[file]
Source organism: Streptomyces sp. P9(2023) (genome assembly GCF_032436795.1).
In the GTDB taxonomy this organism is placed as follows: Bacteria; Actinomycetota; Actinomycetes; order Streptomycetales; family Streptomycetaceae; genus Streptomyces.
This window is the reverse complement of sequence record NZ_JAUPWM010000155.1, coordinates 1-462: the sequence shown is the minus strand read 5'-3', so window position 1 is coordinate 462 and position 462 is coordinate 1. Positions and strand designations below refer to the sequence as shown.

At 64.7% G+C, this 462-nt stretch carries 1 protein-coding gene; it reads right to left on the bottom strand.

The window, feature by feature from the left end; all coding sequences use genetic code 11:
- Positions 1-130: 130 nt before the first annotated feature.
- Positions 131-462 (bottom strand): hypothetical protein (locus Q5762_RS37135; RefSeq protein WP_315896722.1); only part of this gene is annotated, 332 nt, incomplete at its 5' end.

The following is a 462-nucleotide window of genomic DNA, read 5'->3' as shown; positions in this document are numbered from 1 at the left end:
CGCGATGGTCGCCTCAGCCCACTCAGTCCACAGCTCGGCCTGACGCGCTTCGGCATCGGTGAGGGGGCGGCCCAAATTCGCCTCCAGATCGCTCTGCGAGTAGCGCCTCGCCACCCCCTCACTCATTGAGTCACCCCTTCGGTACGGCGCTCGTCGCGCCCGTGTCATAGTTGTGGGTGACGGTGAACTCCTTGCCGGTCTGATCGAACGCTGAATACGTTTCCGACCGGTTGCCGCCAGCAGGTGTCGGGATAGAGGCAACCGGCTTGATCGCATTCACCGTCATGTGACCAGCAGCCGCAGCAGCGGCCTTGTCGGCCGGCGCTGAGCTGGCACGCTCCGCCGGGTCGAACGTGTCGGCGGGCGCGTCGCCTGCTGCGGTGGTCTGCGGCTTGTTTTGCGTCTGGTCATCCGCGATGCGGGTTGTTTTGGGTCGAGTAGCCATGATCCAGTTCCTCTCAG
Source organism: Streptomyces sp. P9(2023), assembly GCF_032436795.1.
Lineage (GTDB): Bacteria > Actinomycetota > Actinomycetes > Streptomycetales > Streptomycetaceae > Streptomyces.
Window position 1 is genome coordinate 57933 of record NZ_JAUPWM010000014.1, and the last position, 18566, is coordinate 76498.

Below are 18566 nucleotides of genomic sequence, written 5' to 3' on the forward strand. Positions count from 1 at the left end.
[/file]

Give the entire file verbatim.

Source organism: Streptomyces sp. P9(2023) (genome assembly GCF_032436795.1).
In the GTDB taxonomy this organism is placed as follows: Bacteria; Actinomycetota; Actinomycetes; order Streptomycetales; family Streptomycetaceae; genus Streptomyces.
This window is the reverse complement of sequence record NZ_JAUPWM010000155.1, coordinates 1-462: the sequence shown is the minus strand read 5'-3', so window position 1 is coordinate 462 and position 462 is coordinate 1. Positions and strand designations below refer to the sequence as shown.

At 64.7% G+C, this 462-nt stretch carries 1 protein-coding gene; it reads right to left on the bottom strand.

The window, feature by feature from the left end; all coding sequences use genetic code 11:
- Positions 1-130: 130 nt before the first annotated feature.
- Positions 131-462 (bottom strand): hypothetical protein (locus Q5762_RS37135; RefSeq protein WP_315896722.1); only part of this gene is annotated, 332 nt, incomplete at its 5' end.

The following is a 462-nucleotide window of genomic DNA, read 5'->3' as shown; positions in this document are numbered from 1 at the left end:
CGCGATGGTCGCCTCAGCCCACTCAGTCCACAGCTCGGCCTGACGCGCTTCGGCATCGGTGAGGGGGCGGCCCAAATTCGCCTCCAGATCGCTCTGCGAGTAGCGCCTCGCCACCCCCTCACTCATTGAGTCACCCCTTCGGTACGGCGCTCGTCGCGCCCGTGTCATAGTTGTGGGTGACGGTGAACTCCTTGCCGGTCTGATCGAACGCTGAATACGTTTCCGACCGGTTGCCGCCAGCAGGTGTCGGGATAGAGGCAACCGGCTTGATCGCATTCACCGTCATGTGACCAGCAGCCGCAGCAGCGGCCTTGTCGGCCGGCGCTGAGCTGGCACGCTCCGCCGGGTCGAACGTGTCGGCGGGCGCGTCGCCTGCTGCGGTGGTCTGCGGCTTGTTTTGCGTCTGGTCATCCGCGATGCGGGTTGTTTTGGGTCGAGTAGCCATGATCCAGTTCCTCTCAG
Source organism: Streptomyces sp. P9(2023), assembly GCF_032436795.1.
Lineage (GTDB): Bacteria > Actinomycetota > Actinomycetes > Streptomycetales > Streptomycetaceae > Streptomyces.
Window position 1 is genome coordinate 57933 of record NZ_JAUPWM010000014.1, and the last position, 18566, is coordinate 76498.

Below are 18566 nucleotides of genomic sequence, written 5' to 3' on the forward strand. Positions count from 1 at the left end.